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A post-truth world

Posted on by Phillip Lee

Last month, Oxford Dictionaries declared their ‘word of the year’ to be post-truth, defining it as “circumstances in which objective facts are less influential in shaping public opinion than emotional appeals.”

The issue of where people, in the internet age, obtain their information from is one that has concerned me for many years.  With the increasing prominence of social media giving a voice to anyone, there is a growing trend to use the word expert as a term of insult and their views dismissed based on that fact alone. 

Dr Google (as it became known) placed GPs at the forefront of this trend.  Patients would type their symptoms into the website, often choose the worst-case scenario and then come into the surgery to give the doctor their diagnosis.  Thankfully, in this case, most people accept that nine years of training and years of hands-on experience means that this is one expert whose views are worth listening to.  But this is fast becoming the exception rather than the rule.

The people who put together this newspaper are trained professionals.  They spend years learning how to investigate and verify a story.  But there are now fake news websites whose sole purpose is to disseminate stories that bear no relation to fact.  In other words, they are being paid to lie.  Did the Pope endorse Donald Trump for President?  Of course he didn’t.  But millions of American voters thought he did because one fake news site convinced enough people to repeat the lie on social media.  With more people using social media as their source of news, this is not just worrying, it’s also dangerous.  One post, calling Zika a hoax, was shared over 500,000 times. In comparison, a video from the World Health Organization was only shared 43,000 times.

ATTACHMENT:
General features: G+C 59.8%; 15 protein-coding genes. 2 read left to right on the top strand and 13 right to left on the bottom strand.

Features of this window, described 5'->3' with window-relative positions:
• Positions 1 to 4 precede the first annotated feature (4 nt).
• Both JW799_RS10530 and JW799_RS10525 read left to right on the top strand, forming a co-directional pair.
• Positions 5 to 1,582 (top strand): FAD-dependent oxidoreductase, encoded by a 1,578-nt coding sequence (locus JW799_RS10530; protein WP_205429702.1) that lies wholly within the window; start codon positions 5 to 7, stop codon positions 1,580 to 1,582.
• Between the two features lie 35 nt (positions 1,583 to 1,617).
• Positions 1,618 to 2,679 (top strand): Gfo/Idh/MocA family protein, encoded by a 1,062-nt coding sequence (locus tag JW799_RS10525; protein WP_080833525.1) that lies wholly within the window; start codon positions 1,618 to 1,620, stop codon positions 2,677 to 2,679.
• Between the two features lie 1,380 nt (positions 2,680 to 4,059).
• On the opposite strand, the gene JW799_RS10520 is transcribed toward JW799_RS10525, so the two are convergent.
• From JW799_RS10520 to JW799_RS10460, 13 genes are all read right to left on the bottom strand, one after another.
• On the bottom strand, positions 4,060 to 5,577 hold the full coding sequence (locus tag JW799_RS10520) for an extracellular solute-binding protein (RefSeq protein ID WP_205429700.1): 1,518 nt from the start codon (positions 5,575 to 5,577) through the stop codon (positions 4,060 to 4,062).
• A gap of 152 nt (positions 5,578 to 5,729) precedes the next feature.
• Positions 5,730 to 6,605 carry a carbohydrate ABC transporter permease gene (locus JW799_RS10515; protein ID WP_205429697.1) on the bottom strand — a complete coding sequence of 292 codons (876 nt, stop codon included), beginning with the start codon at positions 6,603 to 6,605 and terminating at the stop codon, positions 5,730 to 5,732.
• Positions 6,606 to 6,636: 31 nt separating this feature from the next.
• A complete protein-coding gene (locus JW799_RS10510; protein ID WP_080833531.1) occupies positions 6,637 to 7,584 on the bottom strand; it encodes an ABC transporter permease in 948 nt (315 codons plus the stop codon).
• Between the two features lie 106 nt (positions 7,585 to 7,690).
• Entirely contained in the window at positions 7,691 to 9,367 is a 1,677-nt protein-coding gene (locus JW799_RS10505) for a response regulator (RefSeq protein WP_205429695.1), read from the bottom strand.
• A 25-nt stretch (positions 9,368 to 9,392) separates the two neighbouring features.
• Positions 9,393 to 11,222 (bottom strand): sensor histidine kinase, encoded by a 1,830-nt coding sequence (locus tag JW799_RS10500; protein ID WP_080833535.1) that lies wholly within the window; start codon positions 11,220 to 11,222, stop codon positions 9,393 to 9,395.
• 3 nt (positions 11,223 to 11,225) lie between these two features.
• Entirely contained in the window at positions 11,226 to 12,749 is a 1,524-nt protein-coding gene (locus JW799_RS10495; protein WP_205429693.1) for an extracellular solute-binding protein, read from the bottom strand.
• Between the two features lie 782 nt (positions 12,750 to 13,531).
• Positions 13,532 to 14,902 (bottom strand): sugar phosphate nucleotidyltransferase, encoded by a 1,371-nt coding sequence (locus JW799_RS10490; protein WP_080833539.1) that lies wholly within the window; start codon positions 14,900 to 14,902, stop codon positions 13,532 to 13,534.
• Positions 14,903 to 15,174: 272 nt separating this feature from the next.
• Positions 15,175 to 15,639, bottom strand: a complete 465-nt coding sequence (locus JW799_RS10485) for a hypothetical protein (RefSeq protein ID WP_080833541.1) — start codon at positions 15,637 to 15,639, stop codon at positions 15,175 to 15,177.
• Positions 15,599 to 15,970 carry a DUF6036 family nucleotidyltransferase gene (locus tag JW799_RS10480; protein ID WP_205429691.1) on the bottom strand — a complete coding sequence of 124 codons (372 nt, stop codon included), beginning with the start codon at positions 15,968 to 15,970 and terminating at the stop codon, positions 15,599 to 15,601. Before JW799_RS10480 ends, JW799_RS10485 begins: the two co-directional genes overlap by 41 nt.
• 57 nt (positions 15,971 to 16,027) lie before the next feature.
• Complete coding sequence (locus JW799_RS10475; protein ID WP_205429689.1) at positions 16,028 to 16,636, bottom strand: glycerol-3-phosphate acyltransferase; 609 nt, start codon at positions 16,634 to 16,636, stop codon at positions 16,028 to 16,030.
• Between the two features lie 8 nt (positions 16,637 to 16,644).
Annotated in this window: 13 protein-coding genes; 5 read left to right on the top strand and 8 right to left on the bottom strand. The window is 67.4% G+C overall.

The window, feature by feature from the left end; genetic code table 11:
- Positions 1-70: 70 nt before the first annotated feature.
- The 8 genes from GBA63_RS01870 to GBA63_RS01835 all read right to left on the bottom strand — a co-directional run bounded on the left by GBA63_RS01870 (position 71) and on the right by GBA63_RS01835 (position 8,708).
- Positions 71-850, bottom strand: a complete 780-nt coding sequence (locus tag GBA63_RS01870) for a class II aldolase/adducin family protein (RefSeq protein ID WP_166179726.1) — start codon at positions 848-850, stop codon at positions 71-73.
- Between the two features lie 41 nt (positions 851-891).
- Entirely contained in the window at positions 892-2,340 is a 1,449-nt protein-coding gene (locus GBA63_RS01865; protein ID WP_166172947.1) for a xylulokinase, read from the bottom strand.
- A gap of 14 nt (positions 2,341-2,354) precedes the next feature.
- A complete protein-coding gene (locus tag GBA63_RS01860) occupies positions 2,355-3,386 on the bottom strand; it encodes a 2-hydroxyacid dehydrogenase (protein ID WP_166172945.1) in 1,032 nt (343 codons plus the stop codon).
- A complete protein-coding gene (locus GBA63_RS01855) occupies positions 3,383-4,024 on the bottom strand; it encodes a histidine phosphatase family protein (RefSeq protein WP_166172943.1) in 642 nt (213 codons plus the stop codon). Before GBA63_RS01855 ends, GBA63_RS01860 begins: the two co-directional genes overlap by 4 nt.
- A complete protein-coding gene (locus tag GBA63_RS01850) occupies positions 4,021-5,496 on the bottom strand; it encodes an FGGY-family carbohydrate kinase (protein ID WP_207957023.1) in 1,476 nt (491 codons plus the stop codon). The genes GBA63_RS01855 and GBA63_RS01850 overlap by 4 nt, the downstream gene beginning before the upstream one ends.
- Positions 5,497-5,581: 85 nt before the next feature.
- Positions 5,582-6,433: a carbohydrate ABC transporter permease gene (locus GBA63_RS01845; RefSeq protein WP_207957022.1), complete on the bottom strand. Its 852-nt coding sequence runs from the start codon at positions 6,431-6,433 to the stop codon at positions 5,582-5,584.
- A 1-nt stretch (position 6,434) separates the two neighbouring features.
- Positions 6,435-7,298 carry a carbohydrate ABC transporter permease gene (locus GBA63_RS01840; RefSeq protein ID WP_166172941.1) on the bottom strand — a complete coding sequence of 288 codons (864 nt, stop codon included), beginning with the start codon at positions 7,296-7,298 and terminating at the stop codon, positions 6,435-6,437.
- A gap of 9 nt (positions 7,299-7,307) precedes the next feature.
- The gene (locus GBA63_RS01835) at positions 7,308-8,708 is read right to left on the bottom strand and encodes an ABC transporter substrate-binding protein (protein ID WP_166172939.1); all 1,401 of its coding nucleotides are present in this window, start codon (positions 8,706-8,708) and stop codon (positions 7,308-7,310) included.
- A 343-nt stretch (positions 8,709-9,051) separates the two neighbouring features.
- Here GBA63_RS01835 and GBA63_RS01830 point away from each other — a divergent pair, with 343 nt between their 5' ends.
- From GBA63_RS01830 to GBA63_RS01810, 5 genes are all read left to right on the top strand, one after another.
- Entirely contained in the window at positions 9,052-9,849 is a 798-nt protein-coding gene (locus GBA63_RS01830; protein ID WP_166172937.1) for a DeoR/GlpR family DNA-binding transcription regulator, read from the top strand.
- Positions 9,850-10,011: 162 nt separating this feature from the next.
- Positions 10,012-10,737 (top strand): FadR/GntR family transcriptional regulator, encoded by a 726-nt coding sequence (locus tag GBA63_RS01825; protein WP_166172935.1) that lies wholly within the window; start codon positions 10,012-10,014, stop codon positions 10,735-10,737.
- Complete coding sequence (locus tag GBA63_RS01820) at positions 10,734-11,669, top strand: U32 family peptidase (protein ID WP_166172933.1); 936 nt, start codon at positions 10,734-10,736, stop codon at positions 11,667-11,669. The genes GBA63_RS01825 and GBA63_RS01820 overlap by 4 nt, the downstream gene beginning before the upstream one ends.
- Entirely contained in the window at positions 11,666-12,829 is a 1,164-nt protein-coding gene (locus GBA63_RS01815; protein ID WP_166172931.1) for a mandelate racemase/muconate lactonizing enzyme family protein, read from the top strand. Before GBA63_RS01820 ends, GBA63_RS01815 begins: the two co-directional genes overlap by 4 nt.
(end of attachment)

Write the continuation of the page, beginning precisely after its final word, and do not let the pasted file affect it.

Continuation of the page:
In his book, The Organized Mind, psychologist Daniel Levitkin, gives an example of a community that wanted to build a passenger airplane from scratch.  To do this they set up a work area in their town and let anyone who, in good faith, thought they could contribute come along and help build the plane – no expertise necessary.  When completed they drew lots for who would pilot the craft.  Would you fly in it? 

Of course, this story is fictional. But it is a close analogue to what Wikipedia does, with its basic principle of equal status for all good faith editors.  Unlike with scientific publications or traditional encyclopaedia, you cannot know if an article has been prepared by an expert in their field or an opinionated amateur.

This is important.  Our children are increasingly using the internet to help them with their education.  They are using social media to obtain their picture of the world.  We all bear responsibility for valuing good information, teaching our young people to do so too, and showing them how to sort the wheat from the chaff.  For their protection, if nothing else, we must fight back against a post-truth world.

 [P.S.  In the interests of fairness, Collins Dictionaries chose Brexit, not post-truth, as their word of the year – but I thought we had heard enough of that for 2016!]

 Merry Christmas and best wishes to you all.

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